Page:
The length of term in which alimony is awarded relates to the length of the marriage. Under New Jersey alimony reform law, in marriages lasting less than 20 years, the maximum duration alimony can be ordered is the length of the marriage. . In marriages 20 years or more, alimony can be considered open-durational, without a fixed end point but for some other triggering events like retirement of the obligor, or cohabitation or remarriage of the supported spouse.
Rehabilitative alimony is generally awarded so that the recipient is able to pay for training and associated living costs for entry or re-entry into the job market or to advance to a higher-paying position. Reimbursement alimony may be awarded when one party supported the other through an advanced education, in anticipation of that spouse eventually receiving a increased earnings to which the marriage would enjoy.
Limited Duration Alimony (the most common) is generally set at a certain dollar figure for a fixed number of years.
The Hackensack divorce attorneys at Men’s & Fathers’ Rights Divorce Lawyers by Schultz & Associates, LLC will discuss all of these issues with you and address your questions and concerns. Call us today at 201-880-9770 to make sure everything is done properly from the start.
Our New Jersey Divorce Attorneys Will Guide You Through the Process of Divorce
Filing for a Divorce in New Jersey
If you are ready to file for divorce, our Hackensack divorce attorneys will determine if and in what county you should file for divorce in New Jersey. To file, you or your spouse must have lived in the state for at least one (1) year and file in the county where you or your spouse resides. We represent individuals filing for divorce in Bergen County as well as many of the surrounding counties, including Passaic county, Morris County, Hudson County, Essex County, and Middlesex County.
Service of Process
Once you file, we will ensure that your spouse, or the attorney, is properly served. At this point the court will accept your request for divorce so that your court case can begin. There are plenty of things we can do and talk about prior to that, so don’t think that you have to formally file for divorce to start a divorce matter.
Appearance/Answer and Counterclaim
After one spouse has filed a valid Divorce Complaint, the other spouse will want to file an Answer or an Answer and Counterclaim to that Divorce Complaint. This should be filed within thirty-five (35) days of when the non-requesting spouse was officially served in order to participate in the legal process. If no responding papers are filed, then the spouse who requested the divorce may proceed to getting the divorce without your participation. This becomes problematic if the spouse who filed for divorce also asked for affirmative relief (requests) for custody, visitation, dividing assets and debts, or even alimony. If a spouse fails to participate in the legal proceedings, the court may award the requesting spouse everything he/she wants, so long as it is reasonably fair. Once that happens, you will want to speak to an attorney to see if you can undo the court’s Order, or at least to change some things. To prevent all of this, it’s better to respond to the Divorce Complaint in a timely manner and get to know your rights upfront.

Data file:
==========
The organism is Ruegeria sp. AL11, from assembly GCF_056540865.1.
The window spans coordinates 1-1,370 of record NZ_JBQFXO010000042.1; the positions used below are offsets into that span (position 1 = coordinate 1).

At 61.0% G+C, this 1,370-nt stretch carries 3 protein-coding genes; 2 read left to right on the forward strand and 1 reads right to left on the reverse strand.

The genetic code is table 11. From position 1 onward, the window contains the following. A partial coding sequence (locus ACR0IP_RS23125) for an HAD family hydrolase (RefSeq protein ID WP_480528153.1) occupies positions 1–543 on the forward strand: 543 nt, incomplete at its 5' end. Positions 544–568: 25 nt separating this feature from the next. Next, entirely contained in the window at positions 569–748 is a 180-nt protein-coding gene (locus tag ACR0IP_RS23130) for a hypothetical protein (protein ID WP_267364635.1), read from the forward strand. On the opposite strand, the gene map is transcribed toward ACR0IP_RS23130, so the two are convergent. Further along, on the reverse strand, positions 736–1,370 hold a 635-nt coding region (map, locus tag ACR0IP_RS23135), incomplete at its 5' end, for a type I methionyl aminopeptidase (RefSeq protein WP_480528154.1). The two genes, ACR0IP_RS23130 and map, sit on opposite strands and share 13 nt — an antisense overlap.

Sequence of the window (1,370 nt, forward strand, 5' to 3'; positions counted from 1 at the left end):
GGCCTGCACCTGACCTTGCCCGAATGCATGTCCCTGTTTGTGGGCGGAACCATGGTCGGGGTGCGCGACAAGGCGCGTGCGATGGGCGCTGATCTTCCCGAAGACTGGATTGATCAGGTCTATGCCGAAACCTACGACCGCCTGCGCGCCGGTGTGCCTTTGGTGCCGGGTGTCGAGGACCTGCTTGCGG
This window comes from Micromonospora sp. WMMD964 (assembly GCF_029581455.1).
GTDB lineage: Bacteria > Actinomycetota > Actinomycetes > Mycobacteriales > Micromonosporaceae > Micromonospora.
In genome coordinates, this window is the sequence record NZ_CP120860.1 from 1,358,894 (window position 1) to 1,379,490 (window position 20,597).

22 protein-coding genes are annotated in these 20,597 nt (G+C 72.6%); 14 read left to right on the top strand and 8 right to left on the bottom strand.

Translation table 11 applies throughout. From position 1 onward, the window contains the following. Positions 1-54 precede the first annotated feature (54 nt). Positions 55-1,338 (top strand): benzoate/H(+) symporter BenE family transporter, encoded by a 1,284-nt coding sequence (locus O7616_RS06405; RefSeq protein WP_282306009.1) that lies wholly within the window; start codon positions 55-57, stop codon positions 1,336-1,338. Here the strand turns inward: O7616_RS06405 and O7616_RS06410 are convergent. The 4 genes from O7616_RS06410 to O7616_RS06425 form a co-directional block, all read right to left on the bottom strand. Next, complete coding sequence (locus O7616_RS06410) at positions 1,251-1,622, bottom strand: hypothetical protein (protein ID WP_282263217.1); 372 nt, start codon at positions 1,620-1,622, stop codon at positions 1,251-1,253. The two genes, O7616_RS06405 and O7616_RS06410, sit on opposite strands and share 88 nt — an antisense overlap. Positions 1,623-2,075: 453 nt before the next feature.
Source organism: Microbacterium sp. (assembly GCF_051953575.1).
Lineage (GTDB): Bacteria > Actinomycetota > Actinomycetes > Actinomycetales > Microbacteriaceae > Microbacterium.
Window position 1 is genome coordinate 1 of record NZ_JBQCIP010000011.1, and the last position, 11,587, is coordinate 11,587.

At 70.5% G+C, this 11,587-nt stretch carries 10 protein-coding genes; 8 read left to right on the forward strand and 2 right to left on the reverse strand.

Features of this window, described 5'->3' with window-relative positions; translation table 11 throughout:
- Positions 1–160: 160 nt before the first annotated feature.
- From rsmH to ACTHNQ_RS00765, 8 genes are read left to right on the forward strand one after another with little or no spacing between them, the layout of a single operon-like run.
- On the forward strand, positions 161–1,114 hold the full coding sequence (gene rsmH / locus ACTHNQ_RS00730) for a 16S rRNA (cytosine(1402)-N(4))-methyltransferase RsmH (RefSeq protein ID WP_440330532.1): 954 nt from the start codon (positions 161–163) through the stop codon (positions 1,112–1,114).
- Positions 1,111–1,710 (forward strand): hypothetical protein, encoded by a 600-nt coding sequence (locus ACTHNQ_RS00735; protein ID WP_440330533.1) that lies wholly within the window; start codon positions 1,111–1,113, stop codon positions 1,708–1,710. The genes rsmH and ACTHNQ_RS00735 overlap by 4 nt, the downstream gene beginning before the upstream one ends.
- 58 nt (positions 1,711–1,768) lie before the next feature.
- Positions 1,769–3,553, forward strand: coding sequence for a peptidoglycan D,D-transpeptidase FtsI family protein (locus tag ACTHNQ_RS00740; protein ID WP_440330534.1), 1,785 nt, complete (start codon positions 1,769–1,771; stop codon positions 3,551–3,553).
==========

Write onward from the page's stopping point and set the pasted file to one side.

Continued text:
Conference Between the Parties
After the case starts, you and your divorce attorney will work closely together to identify all the issues that need to be discussed in your matter (custody, visitation, dividing of assets and debts, child support, and alimony). Once that is finalized, you and your divorce attorney will begin negotiations with your spouse and their attorney to try to find a solution to all of the issues. If you and your spouse can agree to a comprises that you both can live with, the attorneys will draft a document called a “Marital Settlement Agreement” for you and your spouse to sign.
However, if you and your spouse cannot come to a compromise on some or all of the outstanding issues, , then various forms of mediation would likely be appropriate tohelp bridge the gap. . One of these forms is an Early Settlement Panel and this is free through the courthouse. This usually happens toward the end of a case. But, you do not have to wait to the end of the case to engage in mediation. We can discuss the timing of all of this and what specific mediators would be best for you and your situation based upon the issues that are not able to be resolved. In any event, before attending the Early Settlement Panel, you or your attorney must submit a settlement offer to the panelists. if you do not settle at the Early Settlement Panel, then the court will order you to private mediation (this is not free). If that fails, the court will schedule your matter for a trial (this is very time consuming and expensive, but necessary in some cases).
Divorce Mediation in New Jersey